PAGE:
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Eli 2008 Fall Focus
 

Eli 2008 Fall Focus

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Slides used in a presentation at the Educause Learning Initiative's Fall Focus Session, 2008, at the University of Minnesota.

Slides used in a presentation at the Educause Learning Initiative's Fall Focus Session, 2008, at the University of Minnesota.

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  • North Carolina State http://www.ncsu.edu/PER/scaleup.html
  • North Carolina State http://www.ncsu.edu/PER/scaleup.html
  • Columbia University Teachers College, Gottesman Libraries Peter Aaron/Esto c/o Sara Lepanto or Erica Stoller sara@esto.com t. 914-698-4060 f. 914-698-1033
  • Columbia University Teachers College, Gottesman Libraries Peter Aaron/Esto c/o Sara Lepanto or Erica Stoller sara@esto.com t. 914-698-4060 f. 914-698-1033
  • OLD: http://www.flickr.com/photos/janeladeimagens/170838066/ NEW: Georgetown University Law Center Eric E. Hotung International Law Building Peter Aaron/Esto c/o Sara Lepanto or Erica Stoller sara@esto.com t. 914-698-4060 f. 914-698-1033
  • OLD: http://www.flickr.com/photos/janeladeimagens/170838066/ NEW: Georgetown University Law Center Eric E. Hotung International Law Building Peter Aaron/Esto c/o Sara Lepanto or Erica Stoller sara@esto.com t. 914-698-4060 f. 914-698-1033
  • If we know more about innovation and the innovation process, that will help us with our own LSs work.
  • http://www.ted.com/index.php/talks/chris_anderson_of_wired_on_tech_s_long_tail.html One idea of what innovation is and how it works is that of the epiphany, the sudden emergence of a powerful idea, seemingly from nowhere. Why these epiphanies “strike” some and not others is a metaphysical question that we won’t try to address right now. Perhaps the prototype story of the epiphany is that of the apple (nothing to do with Steve Jobs) falling on Newton’s head, which caused an epiphany to erupt in his head about gravity. But if you read the history of innovation, read the case studies, you quickly come to the conclusion that this is a superficial notion of what innovation is and how it works. There is more than meets the eye with respect to innovation than the summative idea. Many innovation processes occur with no "ah ha" moment. And if there is an "ah ha" moment then it is simply the most visible component of a multifaceted process.
  • Sometimes this notion changes clothes and equates innovation with having an idea. This is a bit analogous to winning the lottery, or making a living without making a living. There is indeed no life like it, there is no innovation like it period, because innovation is far more than just an idea. If you garden, the notion of "having a garden" does not mean just the moment when a flower blooms or a vegetable is ready to harvest. Or that raising a child is equivalent to the moment he or she graduates from high school. There's a bit more to it than that.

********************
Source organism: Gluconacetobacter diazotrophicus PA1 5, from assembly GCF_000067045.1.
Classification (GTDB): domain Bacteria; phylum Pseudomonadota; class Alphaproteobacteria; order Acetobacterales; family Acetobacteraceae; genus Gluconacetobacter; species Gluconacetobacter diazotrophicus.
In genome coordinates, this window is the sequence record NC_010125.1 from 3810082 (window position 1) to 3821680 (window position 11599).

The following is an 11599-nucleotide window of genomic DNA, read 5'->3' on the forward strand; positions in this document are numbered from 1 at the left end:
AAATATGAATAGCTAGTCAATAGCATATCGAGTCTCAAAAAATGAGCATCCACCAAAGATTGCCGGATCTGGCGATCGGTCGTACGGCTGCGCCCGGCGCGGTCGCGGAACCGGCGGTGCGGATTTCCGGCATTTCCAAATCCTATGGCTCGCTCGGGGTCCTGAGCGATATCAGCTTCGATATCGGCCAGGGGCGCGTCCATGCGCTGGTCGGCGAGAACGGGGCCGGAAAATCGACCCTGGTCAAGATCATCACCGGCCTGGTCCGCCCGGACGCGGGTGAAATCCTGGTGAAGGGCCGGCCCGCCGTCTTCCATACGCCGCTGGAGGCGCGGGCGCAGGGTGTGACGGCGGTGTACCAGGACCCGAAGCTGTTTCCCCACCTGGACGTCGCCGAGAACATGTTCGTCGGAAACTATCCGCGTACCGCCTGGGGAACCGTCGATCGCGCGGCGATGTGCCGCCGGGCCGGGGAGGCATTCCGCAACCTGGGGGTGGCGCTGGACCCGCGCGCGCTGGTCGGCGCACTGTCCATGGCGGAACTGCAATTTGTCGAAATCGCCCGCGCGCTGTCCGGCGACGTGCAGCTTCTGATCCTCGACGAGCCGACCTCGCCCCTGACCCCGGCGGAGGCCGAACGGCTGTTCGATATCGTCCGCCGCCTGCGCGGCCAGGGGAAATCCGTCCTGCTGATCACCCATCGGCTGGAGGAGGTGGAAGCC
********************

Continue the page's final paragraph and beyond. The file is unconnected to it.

• Berkun: “Epiphany is the moment when the last piece of work fits into place. However, the last piece isn’t any more magical than the others, and has no magic without its connection to the other pieces.” p. 9 A metaphor offered by one of the authors I have read likens innovation to a jigsaw puzzle. To complete the puzzle, all the pieces must be put into place. The final one may be the moment with the highest drama, but it by itself doesn't constitute the puzzle. As the author writes: “Epiphany is the moment when the last piece of work fits into place. However, the last piece isn’t any more magical than the others, and has no magic without its connection to the other pieces.” p. 9
  • This is a good way to debunk the "innovation is having an idea" notion. Once you have had a good idea, it doesn't mean that it is as yet something realized; an idea is not a product. And as we shall see, even if you get to the point of having implemented an idea, to have made it into a product, then there is the question of adoption. Even if you do build it, they still might not come.
  • Iphone: 10 versions
  • following Berkun, p. 133 Example of the discovery of the microwave oven. Berkun p. 133. Dr. Percy Spencer. photo: http://invention.smithsonian.org/centerpieces/iap/inventors_spe.html
  • http://www.gallawa.com/microtech/history.html http://www.americanheritage.com/articles/magazine/it/2005/4/2005_4_48.shtml “The oft-reported candy-bar incident may perhaps have spurred Spencer to experiment with food, but the possibilities of using microwave tubes for heating were already quite well known.”
  • http://www.ted.com/index.php/talks/chris_anderson_of_wired_on_tech_s_long_tail.html
  • http://www.ted.com/index.php/talks/chris_anderson_of_wired_on_tech_s_long_tail.html